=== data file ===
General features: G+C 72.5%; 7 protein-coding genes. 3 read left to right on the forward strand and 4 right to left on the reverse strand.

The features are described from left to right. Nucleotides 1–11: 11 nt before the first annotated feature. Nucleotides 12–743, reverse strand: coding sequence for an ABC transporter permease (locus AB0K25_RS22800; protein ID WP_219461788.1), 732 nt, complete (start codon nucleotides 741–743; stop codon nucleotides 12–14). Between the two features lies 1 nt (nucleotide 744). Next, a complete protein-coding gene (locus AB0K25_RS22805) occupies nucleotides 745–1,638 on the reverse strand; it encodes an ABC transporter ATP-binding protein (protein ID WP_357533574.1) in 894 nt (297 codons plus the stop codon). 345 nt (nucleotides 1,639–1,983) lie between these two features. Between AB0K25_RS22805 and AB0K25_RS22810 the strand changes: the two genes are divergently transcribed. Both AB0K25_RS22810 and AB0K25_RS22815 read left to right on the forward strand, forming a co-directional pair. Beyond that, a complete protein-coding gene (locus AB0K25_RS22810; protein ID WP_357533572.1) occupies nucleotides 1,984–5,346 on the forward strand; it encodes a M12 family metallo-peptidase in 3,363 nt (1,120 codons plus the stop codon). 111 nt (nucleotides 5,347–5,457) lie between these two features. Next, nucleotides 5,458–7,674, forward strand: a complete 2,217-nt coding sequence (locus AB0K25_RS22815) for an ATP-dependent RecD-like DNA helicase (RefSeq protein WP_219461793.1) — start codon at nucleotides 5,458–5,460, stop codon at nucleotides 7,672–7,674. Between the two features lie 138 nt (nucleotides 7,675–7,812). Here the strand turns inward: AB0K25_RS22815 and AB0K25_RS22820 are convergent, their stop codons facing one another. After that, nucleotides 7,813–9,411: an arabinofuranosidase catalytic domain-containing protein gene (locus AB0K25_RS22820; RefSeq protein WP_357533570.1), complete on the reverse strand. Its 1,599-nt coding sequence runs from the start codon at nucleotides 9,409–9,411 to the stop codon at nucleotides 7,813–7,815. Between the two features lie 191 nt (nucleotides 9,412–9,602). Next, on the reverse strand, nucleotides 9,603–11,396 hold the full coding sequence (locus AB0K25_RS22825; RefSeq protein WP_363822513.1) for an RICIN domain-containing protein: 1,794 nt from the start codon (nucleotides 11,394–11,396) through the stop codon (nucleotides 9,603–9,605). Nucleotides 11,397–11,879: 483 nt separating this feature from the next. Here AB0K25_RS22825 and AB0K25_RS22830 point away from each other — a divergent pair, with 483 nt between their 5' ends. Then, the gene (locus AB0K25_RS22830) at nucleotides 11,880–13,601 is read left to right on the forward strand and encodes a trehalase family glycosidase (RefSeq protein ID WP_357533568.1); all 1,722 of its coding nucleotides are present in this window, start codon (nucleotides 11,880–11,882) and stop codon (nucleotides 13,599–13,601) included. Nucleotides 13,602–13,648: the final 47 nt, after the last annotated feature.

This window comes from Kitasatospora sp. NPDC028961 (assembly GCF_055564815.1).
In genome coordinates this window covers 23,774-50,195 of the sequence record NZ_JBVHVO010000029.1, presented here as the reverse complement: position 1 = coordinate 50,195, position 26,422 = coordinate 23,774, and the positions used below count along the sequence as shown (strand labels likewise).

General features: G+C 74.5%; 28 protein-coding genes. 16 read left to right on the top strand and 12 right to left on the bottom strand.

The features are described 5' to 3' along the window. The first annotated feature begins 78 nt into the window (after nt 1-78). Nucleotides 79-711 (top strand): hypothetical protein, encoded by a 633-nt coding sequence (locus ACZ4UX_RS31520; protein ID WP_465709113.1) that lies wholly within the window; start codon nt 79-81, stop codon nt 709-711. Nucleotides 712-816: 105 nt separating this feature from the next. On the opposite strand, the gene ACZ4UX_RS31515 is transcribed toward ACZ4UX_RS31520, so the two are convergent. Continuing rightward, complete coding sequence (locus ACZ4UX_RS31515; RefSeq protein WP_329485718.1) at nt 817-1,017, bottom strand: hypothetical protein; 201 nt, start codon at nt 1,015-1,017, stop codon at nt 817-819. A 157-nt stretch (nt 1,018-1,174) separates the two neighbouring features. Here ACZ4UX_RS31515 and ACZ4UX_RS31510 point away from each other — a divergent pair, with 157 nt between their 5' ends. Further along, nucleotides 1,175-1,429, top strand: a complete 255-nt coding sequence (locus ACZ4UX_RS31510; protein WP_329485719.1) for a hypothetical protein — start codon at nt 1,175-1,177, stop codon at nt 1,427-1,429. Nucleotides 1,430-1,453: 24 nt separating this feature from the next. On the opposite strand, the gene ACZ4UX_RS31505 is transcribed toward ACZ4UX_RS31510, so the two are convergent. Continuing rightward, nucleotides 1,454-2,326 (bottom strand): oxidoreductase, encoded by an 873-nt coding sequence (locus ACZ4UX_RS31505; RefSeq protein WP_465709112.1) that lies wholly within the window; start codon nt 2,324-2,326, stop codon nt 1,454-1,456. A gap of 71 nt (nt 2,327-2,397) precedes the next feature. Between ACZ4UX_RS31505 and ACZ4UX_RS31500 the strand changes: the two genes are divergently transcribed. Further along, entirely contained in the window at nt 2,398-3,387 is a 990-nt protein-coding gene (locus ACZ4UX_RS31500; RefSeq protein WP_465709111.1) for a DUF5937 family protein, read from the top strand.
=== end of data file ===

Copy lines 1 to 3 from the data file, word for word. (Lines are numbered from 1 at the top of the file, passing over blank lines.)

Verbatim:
General features: G+C 72.5%; 7 protein-coding genes. 3 read left to right on the forward strand and 4 right to left on the reverse strand.

The features are described from left to right. Nucleotides 1–11: 11 nt before the first annotated feature. Nucleotides 12–743, reverse strand: coding sequence for an ABC transporter permease (locus AB0K25_RS22800; protein ID WP_219461788.1), 732 nt, complete (start codon nucleotides 741–743; stop codon nucleotides 12–14). Between the two features lies 1 nt (nucleotide 744). Next, a complete protein-coding gene (locus AB0K25_RS22805) occupies nucleotides 745–1,638 on the reverse strand; it encodes an ABC transporter ATP-binding protein (protein ID WP_357533574.1) in 894 nt (297 codons plus the stop codon). 345 nt (nucleotides 1,639–1,983) lie between these two features. Between AB0K25_RS22805 and AB0K25_RS22810 the strand changes: the two genes are divergently transcribed. Both AB0K25_RS22810 and AB0K25_RS22815 read left to right on the forward strand, forming a co-directional pair. Beyond that, a complete protein-coding gene (locus AB0K25_RS22810; protein ID WP_357533572.1) occupies nucleotides 1,984–5,346 on the forward strand; it encodes a M12 family metallo-peptidase in 3,363 nt (1,120 codons plus the stop codon). 111 nt (nucleotides 5,347–5,457) lie between these two features. Next, nucleotides 5,458–7,674, forward strand: a complete 2,217-nt coding sequence (locus AB0K25_RS22815) for an ATP-dependent RecD-like DNA helicase (RefSeq protein WP_219461793.1) — start codon at nucleotides 5,458–5,460, stop codon at nucleotides 7,672–7,674. Between the two features lie 138 nt (nucleotides 7,675–7,812). Here the strand turns inward: AB0K25_RS22815 and AB0K25_RS22820 are convergent, their stop codons facing one another. After that, nucleotides 7,813–9,411: an arabinofuranosidase catalytic domain-containing protein gene (locus AB0K25_RS22820; RefSeq protein WP_357533570.1), complete on the reverse strand. Its 1,599-nt coding sequence runs from the start codon at nucleotides 9,409–9,411 to the stop codon at nucleotides 7,813–7,815. Between the two features lie 191 nt (nucleotides 9,412–9,602). Next, on the reverse strand, nucleotides 9,603–11,396 hold the full coding sequence (locus AB0K25_RS22825; RefSeq protein WP_363822513.1) for an RICIN domain-containing protein: 1,794 nt from the start codon (nucleotides 11,394–11,396) through the stop codon (nucleotides 9,603–9,605). Nucleotides 11,397–11,879: 483 nt separating this feature from the next. Here AB0K25_RS22825 and AB0K25_RS22830 point away from each other — a divergent pair, with 483 nt between their 5' ends. Then, the gene (locus AB0K25_RS22830) at nucleotides 11,880–13,601 is read left to right on the forward strand and encodes a trehalase family glycosidase (RefSeq protein ID WP_357533568.1); all 1,722 of its coding nucleotides are present in this window, start codon (nucleotides 11,880–11,882) and stop codon (nucleotides 13,599–13,601) included. Nucleotides 13,602–13,648: the final 47 nt, after the last annotated feature.

This window comes from Kitasatospora sp. NPDC028961 (assembly GCF_055564815.1).